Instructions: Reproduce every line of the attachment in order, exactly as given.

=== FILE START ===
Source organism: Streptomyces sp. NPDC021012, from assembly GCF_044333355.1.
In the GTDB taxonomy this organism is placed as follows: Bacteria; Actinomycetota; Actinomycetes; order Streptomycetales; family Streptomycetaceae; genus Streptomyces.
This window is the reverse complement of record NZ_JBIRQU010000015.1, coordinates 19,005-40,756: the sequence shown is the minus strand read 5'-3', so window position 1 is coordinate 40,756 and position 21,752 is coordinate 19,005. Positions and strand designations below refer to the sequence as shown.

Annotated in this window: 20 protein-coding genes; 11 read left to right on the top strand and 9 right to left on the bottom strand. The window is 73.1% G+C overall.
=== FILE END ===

Source organism: Streptomyces sp. NPDC021012, from assembly GCF_044333355.1.
In the GTDB taxonomy this organism is placed as follows: Bacteria; Actinomycetota; Actinomycetes; order Streptomycetales; family Streptomycetaceae; genus Streptomyces.
This window is the reverse complement of record NZ_JBIRQU010000015.1, coordinates 19,005-40,756: the sequence shown is the minus strand read 5'-3', so window position 1 is coordinate 40,756 and position 21,752 is coordinate 19,005. Positions and strand designations below refer to the sequence as shown.

Annotated in this window: 20 protein-coding genes; 11 read left to right on the top strand and 9 right to left on the bottom strand. The window is 73.1% G+C overall.